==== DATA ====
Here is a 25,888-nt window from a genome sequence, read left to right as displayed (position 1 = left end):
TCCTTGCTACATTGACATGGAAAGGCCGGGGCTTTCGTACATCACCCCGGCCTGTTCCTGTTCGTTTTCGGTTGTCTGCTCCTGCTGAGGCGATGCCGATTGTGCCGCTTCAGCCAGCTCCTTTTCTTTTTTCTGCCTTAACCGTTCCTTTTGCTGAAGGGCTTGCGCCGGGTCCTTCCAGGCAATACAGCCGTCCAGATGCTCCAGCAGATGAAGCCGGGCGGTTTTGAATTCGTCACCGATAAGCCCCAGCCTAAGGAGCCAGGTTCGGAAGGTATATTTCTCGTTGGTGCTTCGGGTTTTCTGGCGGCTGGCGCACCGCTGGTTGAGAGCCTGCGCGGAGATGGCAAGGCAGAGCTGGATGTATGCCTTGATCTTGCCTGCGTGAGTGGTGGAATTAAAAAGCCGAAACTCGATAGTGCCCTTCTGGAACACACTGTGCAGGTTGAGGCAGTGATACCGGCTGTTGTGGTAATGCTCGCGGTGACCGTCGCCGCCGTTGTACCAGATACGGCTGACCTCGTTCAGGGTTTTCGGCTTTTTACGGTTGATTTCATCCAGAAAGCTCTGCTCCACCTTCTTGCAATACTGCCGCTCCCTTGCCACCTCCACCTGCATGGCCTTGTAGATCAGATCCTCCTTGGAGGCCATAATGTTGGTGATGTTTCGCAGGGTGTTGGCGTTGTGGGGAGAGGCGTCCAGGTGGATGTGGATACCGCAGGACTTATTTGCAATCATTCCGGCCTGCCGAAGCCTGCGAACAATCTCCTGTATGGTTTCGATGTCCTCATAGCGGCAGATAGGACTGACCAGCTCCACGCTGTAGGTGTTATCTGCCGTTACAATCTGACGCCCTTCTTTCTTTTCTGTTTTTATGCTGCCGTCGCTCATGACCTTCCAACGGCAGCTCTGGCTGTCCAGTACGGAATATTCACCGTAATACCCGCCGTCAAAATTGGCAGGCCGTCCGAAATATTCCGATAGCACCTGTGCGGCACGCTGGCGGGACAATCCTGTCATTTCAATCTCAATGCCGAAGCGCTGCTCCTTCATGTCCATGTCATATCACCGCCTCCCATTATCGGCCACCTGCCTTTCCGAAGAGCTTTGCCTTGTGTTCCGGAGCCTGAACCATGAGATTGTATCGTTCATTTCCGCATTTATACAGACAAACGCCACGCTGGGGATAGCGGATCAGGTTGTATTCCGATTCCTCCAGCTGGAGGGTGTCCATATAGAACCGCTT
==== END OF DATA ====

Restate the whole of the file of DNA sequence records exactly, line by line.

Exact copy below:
Here is a 25,888-nt window from a genome sequence, read left to right as displayed (position 1 = left end):
TCCTTGCTACATTGACATGGAAAGGCCGGGGCTTTCGTACATCACCCCGGCCTGTTCCTGTTCGTTTTCGGTTGTCTGCTCCTGCTGAGGCGATGCCGATTGTGCCGCTTCAGCCAGCTCCTTTTCTTTTTTCTGCCTTAACCGTTCCTTTTGCTGAAGGGCTTGCGCCGGGTCCTTCCAGGCAATACAGCCGTCCAGATGCTCCAGCAGATGAAGCCGGGCGGTTTTGAATTCGTCACCGATAAGCCCCAGCCTAAGGAGCCAGGTTCGGAAGGTATATTTCTCGTTGGTGCTTCGGGTTTTCTGGCGGCTGGCGCACCGCTGGTTGAGAGCCTGCGCGGAGATGGCAAGGCAGAGCTGGATGTATGCCTTGATCTTGCCTGCGTGAGTGGTGGAATTAAAAAGCCGAAACTCGATAGTGCCCTTCTGGAACACACTGTGCAGGTTGAGGCAGTGATACCGGCTGTTGTGGTAATGCTCGCGGTGACCGTCGCCGCCGTTGTACCAGATACGGCTGACCTCGTTCAGGGTTTTCGGCTTTTTACGGTTGATTTCATCCAGAAAGCTCTGCTCCACCTTCTTGCAATACTGCCGCTCCCTTGCCACCTCCACCTGCATGGCCTTGTAGATCAGATCCTCCTTGGAGGCCATAATGTTGGTGATGTTTCGCAGGGTGTTGGCGTTGTGGGGAGAGGCGTCCAGGTGGATGTGGATACCGCAGGACTTATTTGCAATCATTCCGGCCTGCCGAAGCCTGCGAACAATCTCCTGTATGGTTTCGATGTCCTCATAGCGGCAGATAGGACTGACCAGCTCCACGCTGTAGGTGTTATCTGCCGTTACAATCTGACGCCCTTCTTTCTTTTCTGTTTTTATGCTGCCGTCGCTCATGACCTTCCAACGGCAGCTCTGGCTGTCCAGTACGGAATATTCACCGTAATACCCGCCGTCAAAATTGGCAGGCCGTCCGAAATATTCCGATAGCACCTGTGCGGCACGCTGGCGGGACAATCCTGTCATTTCAATCTCAATGCCGAAGCGCTGCTCCTTCATGTCCATGTCATATCACCGCCTCCCATTATCGGCCACCTGCCTTTCCGAAGAGCTTTGCCTTGTGTTCCGGAGCCTGAACCATGAGATTGTATCGTTCATTTCCGCATTTATACAGACAAACGCCACGCTGGGGATAGCGGATCAGGTTGTATTCCGATTCCTCCAGCTGGAGGGTGTCCATATAGAACCGCTT